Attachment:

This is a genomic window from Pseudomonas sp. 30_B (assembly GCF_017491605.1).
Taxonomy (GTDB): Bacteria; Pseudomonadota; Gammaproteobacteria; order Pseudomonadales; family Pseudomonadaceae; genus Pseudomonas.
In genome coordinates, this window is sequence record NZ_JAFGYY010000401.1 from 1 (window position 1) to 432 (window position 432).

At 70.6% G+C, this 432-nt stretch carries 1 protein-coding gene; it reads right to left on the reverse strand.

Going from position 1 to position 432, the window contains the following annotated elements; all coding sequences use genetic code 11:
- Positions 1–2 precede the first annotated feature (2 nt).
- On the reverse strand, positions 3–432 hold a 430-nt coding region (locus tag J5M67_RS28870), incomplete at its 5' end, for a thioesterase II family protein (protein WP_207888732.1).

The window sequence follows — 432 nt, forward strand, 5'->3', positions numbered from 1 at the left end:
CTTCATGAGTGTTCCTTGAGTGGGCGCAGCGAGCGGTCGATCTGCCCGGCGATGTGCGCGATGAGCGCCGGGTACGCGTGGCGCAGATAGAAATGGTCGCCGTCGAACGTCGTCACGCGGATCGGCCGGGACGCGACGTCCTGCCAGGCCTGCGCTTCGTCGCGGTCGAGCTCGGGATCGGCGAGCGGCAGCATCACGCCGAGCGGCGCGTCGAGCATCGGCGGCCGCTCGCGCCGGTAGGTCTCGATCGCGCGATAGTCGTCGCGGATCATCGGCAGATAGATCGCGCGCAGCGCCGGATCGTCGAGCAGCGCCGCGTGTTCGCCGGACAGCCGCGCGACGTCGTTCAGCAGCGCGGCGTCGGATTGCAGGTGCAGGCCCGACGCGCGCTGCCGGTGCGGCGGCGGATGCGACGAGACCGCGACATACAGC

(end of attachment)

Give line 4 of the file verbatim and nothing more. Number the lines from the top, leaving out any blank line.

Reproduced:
At 70.6% G+C, this 432-nt stretch carries 1 protein-coding gene; it reads right to left on the reverse strand.